I didn’t realize how impatient I was until I had children. My kids seemed to bring out all these hidden emotions inside of me! How can I be more patient with kids? Especially when they are pushing all my buttons.
“I’m bored. What can I do? This is so boring” – Child
“You can play outside, build a fort, color with sidewalk chalk…” – Mom
The child whines again “I don’t want to do any of that. That’s too boring. I have nothing to do…”
With 3 kids there is always noise in our house.
Living in these times of uncertainty my stress level is definitely heightened. So when the whining comes out I start to feeling my impatience rising.
I’m already on edge and my toddler is testing my patience.
I start getting angry and think to myself “Why can’t they just play!? This is so annoying.”
My attitude and thoughts quickly spiral out of control.
Have you ever been there?
If the answer is yes, you are normal. As moms there are moments where we feel frustrated. That’s inevitable.
But there are strategies we can use to be more patient with our toddlers and kids.
Ways to find peace in our homes during this stressful time. READ: How to Create Peaceful Homes Families Want to Come Home to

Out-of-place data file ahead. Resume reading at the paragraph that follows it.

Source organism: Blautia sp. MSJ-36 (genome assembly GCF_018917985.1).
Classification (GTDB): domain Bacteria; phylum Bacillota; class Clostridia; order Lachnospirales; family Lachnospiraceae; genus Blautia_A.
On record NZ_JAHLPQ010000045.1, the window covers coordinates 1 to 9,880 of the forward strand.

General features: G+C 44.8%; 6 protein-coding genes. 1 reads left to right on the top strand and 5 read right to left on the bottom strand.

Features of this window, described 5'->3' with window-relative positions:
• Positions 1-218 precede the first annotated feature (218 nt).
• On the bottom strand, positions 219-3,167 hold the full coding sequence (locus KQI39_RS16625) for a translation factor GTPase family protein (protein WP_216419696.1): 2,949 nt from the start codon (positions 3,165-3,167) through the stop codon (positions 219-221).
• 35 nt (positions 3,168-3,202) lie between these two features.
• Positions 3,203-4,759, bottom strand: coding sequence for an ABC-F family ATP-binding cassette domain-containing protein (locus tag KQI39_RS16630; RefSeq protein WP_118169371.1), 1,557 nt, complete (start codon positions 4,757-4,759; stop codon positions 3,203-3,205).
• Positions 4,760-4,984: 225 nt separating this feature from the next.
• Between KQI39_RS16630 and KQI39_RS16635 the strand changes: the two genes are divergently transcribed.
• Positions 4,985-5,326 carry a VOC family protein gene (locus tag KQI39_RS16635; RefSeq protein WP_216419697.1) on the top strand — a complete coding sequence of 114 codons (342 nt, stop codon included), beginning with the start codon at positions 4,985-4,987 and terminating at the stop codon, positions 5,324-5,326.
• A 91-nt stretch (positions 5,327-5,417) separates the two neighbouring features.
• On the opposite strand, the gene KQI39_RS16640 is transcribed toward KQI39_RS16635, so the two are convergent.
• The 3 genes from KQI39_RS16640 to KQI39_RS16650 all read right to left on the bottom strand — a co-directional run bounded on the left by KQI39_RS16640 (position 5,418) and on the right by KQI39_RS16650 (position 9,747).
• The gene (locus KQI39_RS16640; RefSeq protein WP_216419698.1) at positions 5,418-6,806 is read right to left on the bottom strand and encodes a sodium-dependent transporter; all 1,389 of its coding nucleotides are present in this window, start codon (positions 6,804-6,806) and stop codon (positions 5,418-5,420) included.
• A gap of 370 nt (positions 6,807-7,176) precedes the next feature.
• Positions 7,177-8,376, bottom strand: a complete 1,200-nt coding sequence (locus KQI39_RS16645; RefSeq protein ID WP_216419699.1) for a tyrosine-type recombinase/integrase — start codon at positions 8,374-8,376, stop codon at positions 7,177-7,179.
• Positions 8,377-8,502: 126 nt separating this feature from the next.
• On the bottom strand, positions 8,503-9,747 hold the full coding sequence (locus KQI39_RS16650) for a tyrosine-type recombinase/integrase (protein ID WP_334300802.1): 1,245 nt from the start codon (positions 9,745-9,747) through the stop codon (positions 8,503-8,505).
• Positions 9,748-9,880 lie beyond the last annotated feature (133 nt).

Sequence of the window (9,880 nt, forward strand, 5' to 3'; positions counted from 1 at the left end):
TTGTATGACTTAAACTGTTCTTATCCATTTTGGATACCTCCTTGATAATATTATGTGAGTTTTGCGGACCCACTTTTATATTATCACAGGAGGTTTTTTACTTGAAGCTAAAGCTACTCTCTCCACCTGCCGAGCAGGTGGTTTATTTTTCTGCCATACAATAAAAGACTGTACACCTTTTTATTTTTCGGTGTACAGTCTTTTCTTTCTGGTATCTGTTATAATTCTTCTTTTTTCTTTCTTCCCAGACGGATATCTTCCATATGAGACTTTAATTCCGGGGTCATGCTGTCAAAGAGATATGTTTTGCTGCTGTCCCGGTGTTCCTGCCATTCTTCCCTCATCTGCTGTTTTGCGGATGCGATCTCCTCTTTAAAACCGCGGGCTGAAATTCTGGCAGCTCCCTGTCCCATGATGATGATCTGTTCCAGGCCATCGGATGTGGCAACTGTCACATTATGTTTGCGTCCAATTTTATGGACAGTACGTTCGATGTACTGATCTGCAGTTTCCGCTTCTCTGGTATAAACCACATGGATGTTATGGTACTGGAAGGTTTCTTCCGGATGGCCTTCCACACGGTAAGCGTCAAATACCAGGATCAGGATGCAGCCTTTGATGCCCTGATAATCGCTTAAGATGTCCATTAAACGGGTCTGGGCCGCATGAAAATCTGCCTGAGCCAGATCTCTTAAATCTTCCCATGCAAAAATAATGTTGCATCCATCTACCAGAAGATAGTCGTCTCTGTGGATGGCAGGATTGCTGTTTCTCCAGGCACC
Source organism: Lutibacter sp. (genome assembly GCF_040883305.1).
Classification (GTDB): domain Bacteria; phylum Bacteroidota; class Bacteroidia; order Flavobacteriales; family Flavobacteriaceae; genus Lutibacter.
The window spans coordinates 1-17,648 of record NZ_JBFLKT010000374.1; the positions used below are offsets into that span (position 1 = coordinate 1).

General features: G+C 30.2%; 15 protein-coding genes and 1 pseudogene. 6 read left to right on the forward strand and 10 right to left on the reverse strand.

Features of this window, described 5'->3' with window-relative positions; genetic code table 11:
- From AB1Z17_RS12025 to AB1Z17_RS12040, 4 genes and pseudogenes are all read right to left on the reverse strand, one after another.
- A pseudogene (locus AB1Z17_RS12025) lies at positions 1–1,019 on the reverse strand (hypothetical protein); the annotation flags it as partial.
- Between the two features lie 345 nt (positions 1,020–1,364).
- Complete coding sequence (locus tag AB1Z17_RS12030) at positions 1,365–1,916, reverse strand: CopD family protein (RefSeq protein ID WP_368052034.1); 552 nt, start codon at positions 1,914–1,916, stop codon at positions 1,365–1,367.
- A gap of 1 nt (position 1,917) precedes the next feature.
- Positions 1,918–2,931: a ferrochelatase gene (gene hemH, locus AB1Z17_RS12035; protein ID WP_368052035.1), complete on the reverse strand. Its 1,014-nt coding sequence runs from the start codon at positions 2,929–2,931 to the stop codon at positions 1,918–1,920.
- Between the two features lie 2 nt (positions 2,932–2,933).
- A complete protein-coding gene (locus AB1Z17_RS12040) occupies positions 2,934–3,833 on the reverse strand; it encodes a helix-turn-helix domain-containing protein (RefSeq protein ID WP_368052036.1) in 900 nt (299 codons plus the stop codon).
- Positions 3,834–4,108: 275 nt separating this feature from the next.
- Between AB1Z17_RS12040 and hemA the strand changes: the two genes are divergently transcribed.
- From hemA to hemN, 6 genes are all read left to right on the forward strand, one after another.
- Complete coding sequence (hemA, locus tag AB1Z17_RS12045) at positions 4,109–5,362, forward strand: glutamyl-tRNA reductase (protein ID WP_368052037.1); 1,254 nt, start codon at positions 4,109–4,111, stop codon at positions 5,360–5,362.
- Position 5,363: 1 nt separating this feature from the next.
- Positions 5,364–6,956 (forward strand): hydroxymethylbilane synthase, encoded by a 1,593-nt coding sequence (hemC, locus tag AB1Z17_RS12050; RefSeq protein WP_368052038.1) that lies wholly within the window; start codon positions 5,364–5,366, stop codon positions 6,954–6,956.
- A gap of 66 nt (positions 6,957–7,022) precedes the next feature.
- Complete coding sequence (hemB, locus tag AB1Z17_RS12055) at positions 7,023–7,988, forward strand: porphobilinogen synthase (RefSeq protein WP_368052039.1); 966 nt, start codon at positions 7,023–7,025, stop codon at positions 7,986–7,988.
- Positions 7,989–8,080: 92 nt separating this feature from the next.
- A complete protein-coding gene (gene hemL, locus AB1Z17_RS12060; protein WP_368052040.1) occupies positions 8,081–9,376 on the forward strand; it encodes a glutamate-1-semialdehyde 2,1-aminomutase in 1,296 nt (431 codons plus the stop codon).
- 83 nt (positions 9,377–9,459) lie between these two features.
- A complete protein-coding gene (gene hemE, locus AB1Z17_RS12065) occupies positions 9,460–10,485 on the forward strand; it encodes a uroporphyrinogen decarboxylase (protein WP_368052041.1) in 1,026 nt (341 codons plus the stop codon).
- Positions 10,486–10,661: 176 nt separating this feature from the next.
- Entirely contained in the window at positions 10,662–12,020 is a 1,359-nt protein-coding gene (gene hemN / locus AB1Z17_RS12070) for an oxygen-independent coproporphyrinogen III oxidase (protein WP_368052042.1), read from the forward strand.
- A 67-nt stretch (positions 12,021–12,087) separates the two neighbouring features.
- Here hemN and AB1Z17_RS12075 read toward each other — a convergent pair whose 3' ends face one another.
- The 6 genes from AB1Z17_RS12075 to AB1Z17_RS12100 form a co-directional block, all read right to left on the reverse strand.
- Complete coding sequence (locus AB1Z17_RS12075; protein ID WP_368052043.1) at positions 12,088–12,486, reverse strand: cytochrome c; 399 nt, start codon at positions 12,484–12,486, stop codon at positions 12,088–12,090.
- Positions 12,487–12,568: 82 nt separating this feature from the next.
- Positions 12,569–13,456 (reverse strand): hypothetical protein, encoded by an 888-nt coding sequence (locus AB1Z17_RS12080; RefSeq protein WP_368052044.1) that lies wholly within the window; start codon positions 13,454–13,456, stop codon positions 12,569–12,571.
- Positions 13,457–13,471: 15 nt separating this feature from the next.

Losing Patience? Lost Your Temper? There is help!
I’m going to share three ways to remain calm and not lose your temper. You can be more patient with kids!
As a psychologist and mom I’ve found a way to manage my frustration and not lose my cool every day.
So what’s the first step?
We must check our thoughts.
Usually after I lose my temper and yell at my kids, they start crying.
One day as I say with my crying kid, I became tired of feeling angry. I realized, I need to take control of my thoughts.
When my thoughts spiral out of control that’s when the anger starts bubbling up and inevitably the yelling starts.
But how do I stop myself and actually do this in the heat of the moment?
The first step to changing your thoughts is to recognize what you are thinking.